Views from the Big House

 

Eileen Battersby looks at a remarkable book that captures a long-lost rural Irish landscape through almost 200 paintings

It is a painting that tells the story of a busy market day. A stagecoach is either arriving or leaving. The upper floor of the courthouse dominates the small town scene. Dogs are squaring up to each other. The wealthy, or more probably, gentry, move among the poor who are desperate to sell their wares.

The setting is rural and it could almost be a scene from an Austen novel poised to come to life when the characters begin to move. The period is right. But this is not Austen's Regency England. It is Ennis, Co Clare, as painted in 1820 by an English painter William Turner de Lond. To study it is to explore a chapter of 19th-century Irish social history brought to life.

De Lond's vibrant, detailed reading of the scene provides layers of insight to the Ireland of its time. De Lond was an outsider but he was alert to social nuance, down to the rules governing the sale of hens in a public thoroughfare. This eloquent painting belongs to an inspired collection assembled over the past 30 years by Desmond Guinness, Knight of Glin, president of the Irish Georgian Society, and now active on the advisory committee of the recently established Irish Heritage Trust. This new body, formally announced last September, is a charity seeking membership and sponsors. It has a wide brief; the preservation of the landscape as well as protecting the built heritage and vernacular architecture in all its diversity, represented by great houses, small dwellings, original farm buildings, courtyards, pubs, churches, old petrol stations, bridges and so on.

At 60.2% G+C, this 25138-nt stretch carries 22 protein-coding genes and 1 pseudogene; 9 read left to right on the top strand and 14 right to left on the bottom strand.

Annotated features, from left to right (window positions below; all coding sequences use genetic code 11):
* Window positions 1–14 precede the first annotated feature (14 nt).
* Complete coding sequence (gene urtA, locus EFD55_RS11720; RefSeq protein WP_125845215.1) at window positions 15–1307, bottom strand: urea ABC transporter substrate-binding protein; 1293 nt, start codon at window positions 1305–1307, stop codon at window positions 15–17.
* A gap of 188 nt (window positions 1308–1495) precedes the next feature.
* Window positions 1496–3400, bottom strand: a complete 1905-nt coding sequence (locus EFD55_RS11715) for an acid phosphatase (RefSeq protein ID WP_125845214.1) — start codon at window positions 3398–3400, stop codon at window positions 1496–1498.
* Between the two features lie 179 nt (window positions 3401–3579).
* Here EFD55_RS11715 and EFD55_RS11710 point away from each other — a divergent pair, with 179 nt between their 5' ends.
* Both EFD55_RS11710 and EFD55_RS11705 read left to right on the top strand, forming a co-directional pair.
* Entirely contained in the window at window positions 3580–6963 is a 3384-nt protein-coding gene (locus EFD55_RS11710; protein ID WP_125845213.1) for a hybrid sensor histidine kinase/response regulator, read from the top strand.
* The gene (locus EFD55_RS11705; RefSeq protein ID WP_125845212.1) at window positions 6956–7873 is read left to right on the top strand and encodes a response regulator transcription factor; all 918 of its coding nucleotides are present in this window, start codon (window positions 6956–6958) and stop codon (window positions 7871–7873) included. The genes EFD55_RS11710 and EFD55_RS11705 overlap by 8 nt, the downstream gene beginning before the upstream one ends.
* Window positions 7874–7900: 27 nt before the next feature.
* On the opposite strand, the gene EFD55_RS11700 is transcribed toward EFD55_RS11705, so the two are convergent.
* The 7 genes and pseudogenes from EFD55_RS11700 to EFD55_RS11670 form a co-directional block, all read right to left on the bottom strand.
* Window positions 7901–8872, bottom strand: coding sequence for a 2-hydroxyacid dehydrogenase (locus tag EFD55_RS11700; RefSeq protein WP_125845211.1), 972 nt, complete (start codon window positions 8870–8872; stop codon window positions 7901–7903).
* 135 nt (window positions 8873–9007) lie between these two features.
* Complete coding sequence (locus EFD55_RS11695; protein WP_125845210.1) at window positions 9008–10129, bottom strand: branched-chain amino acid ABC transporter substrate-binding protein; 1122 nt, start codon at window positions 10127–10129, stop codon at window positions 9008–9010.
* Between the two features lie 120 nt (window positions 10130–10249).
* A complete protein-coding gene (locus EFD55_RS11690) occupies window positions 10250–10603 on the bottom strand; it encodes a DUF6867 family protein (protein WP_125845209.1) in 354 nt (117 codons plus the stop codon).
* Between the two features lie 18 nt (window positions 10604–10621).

Close on 200 works in the Glin collection have been gathered together in an exciting volume, Painting Ireland, an art book edited by William Laffan that reads as an extraordinarily multifaceted history. The theme is landscape, the thesis is a sense of place and the brilliantly sourced insights, anecdotes, formal art criticism and biographical detail offered by a multidisciplinary team of experts including art historians, archaeologists, architectural historians and social historians. They include Peter Harbison, Brendan Rooney, Finola O'Kane and others, at times deferring to antiquarians of the past, who explain the process by which places evolve, flourish, decline and, in many instances, disappear.

The Huguenot painter Gabriel Beranger, although criticised by the antiquarian Col Vallancey for making drawings "disfigured by . . . embellishment, a propision to daubing which injured the truth and perspective of the original", has long been defended by Harbison who regards Beranger as an important witness. In his stimulating introduction to the book, William Laffan quotes Harbison who has argued that Beranger's works "give us an insight into the state of historic monuments in the 18th century and, even more significantly, his watercolours include the only visual records we have of some of them which have since disappeared almost without trace."